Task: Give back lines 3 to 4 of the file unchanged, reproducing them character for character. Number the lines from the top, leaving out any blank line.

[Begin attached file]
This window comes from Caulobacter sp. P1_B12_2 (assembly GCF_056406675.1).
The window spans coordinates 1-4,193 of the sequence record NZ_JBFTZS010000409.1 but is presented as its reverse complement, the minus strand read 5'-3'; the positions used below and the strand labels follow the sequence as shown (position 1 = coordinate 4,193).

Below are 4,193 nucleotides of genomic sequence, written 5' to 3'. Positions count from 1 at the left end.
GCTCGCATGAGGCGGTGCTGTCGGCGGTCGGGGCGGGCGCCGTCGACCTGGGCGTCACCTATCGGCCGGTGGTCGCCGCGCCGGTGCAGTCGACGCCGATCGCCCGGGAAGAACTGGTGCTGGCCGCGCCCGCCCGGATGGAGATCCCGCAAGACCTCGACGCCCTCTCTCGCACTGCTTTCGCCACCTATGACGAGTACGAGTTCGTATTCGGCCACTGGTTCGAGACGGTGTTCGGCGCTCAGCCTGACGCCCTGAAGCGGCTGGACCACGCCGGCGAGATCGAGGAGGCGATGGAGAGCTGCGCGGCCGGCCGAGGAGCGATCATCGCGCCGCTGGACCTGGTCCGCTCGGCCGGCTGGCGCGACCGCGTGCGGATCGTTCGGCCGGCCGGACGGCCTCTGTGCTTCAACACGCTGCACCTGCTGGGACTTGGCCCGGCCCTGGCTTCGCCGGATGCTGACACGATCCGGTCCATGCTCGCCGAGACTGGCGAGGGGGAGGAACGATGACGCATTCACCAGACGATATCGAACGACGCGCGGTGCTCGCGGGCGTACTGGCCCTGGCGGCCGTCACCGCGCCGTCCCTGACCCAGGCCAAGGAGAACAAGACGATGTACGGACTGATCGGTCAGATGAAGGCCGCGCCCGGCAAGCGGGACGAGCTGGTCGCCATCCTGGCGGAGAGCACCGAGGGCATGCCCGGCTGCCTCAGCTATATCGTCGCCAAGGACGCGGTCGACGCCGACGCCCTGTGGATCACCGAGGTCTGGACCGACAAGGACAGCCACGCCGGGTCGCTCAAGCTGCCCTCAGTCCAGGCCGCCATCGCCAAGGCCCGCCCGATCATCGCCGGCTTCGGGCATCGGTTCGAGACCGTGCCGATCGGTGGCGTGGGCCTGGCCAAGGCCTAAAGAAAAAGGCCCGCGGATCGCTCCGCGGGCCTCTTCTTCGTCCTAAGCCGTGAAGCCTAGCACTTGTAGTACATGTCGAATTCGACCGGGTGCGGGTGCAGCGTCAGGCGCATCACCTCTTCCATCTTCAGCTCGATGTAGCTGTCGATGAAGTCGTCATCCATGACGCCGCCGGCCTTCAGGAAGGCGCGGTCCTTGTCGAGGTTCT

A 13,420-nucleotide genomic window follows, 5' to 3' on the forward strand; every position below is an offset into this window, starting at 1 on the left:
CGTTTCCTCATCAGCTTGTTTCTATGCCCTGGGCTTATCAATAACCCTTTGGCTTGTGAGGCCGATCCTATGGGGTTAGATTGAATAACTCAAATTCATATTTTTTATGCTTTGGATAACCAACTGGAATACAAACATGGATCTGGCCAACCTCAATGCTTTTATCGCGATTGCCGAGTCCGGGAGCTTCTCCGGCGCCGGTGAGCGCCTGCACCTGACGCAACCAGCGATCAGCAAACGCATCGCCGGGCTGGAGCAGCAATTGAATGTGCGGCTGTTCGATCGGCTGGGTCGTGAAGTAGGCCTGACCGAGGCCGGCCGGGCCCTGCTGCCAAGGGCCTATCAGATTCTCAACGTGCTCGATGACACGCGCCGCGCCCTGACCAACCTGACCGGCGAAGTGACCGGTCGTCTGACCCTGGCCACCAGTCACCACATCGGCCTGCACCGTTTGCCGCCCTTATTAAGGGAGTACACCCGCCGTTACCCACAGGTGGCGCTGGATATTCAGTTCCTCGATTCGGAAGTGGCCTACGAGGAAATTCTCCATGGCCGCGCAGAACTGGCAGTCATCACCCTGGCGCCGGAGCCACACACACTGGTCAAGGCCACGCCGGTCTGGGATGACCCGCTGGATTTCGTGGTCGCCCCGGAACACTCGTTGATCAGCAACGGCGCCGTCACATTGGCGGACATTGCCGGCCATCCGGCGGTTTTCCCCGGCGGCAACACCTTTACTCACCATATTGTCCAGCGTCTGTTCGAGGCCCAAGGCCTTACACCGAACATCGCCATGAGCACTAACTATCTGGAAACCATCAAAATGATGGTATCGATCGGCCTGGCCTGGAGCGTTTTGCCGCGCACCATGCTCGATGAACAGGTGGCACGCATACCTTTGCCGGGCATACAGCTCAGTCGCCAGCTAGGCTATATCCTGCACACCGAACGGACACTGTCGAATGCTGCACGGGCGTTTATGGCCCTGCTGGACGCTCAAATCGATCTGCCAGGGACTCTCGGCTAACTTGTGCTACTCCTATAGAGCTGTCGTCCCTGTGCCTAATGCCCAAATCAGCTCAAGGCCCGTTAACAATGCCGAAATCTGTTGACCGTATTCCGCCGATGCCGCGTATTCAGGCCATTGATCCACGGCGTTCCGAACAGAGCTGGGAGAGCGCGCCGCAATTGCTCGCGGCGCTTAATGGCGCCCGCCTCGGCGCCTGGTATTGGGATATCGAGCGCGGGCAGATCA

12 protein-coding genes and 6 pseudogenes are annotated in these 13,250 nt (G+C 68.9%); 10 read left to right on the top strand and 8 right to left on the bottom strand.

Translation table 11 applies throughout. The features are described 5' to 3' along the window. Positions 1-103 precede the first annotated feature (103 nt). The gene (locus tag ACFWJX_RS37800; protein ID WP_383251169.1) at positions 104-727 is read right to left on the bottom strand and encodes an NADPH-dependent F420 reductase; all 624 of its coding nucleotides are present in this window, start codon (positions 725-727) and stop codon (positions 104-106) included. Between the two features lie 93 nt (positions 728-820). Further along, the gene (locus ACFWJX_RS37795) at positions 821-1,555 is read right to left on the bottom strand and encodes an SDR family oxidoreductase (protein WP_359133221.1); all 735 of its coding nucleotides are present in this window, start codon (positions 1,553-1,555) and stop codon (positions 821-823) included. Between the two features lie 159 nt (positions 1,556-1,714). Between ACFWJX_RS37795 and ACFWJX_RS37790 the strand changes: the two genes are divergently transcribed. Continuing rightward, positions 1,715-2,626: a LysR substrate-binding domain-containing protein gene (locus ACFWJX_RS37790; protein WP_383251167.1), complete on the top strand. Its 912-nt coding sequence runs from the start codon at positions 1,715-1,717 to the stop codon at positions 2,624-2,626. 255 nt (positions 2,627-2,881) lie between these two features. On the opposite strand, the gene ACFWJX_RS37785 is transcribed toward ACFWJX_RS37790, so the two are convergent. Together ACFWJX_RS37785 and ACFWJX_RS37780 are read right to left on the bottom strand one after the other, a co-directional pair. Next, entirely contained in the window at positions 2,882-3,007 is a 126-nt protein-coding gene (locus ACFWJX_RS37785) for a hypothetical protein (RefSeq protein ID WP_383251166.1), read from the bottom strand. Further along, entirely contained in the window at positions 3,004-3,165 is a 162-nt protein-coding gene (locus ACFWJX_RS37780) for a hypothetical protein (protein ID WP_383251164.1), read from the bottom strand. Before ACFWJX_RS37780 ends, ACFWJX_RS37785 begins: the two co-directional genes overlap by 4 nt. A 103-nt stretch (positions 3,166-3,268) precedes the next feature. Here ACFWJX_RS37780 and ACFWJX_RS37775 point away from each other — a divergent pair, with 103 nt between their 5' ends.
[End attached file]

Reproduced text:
Below are 4,193 nucleotides of genomic sequence, written 5' to 3'. Positions count from 1 at the left end.
GCTCGCATGAGGCGGTGCTGTCGGCGGTCGGGGCGGGCGCCGTCGACCTGGGCGTCACCTATCGGCCGGTGGTCGCCGCGCCGGTGCAGTCGACGCCGATCGCCCGGGAAGAACTGGTGCTGGCCGCGCCCGCCCGGATGGAGATCCCGCAAGACCTCGACGCCCTCTCTCGCACTGCTTTCGCCACCTATGACGAGTACGAGTTCGTATTCGGCCACTGGTTCGAGACGGTGTTCGGCGCTCAGCCTGACGCCCTGAAGCGGCTGGACCACGCCGGCGAGATCGAGGAGGCGATGGAGAGCTGCGCGGCCGGCCGAGGAGCGATCATCGCGCCGCTGGACCTGGTCCGCTCGGCCGGCTGGCGCGACCGCGTGCGGATCGTTCGGCCGGCCGGACGGCCTCTGTGCTTCAACACGCTGCACCTGCTGGGACTTGGCCCGGCCCTGGCTTCGCCGGATGCTGACACGATCCGGTCCATGCTCGCCGAGACTGGCGAGGGGGAGGAACGATGACGCATTCACCAGACGATATCGAACGACGCGCGGTGCTCGCGGGCGTACTGGCCCTGGCGGCCGTCACCGCGCCGTCCCTGACCCAGGCCAAGGAGAACAAGACGATGTACGGACTGATCGGTCAGATGAAGGCCGCGCCCGGCAAGCGGGACGAGCTGGTCGCCATCCTGGCGGAGAGCACCGAGGGCATGCCCGGCTGCCTCAGCTATATCGTCGCCAAGGACGCGGTCGACGCCGACGCCCTGTGGATCACCGAGGTCTGGACCGACAAGGACAGCCACGCCGGGTCGCTCAAGCTGCCCTCAGTCCAGGCCGCCATCGCCAAGGCCCGCCCGATCATCGCCGGCTTCGGGCATCGGTTCGAGACCGTGCCGATCGGTGGCGTGGGCCTGGCCAAGGCCTAAAGAAAAAGGCCCGCGGATCGCTCCGCGGGCCTCTTCTTCGTCCTAAGCCGTGAAGCCTAGCACTTGTAGTACATGTCGAATTCGACCGGGTGCGGGTGCAGCGTCAGGCGCATCACCTCTTCCATCTTCAGCTCGATGTAGCTGTCGATGAAGTCGTCATCCATGACGCCGCCGGCCTTCAGGAAGGCGCGGTCCTTGTCGAGGTTCT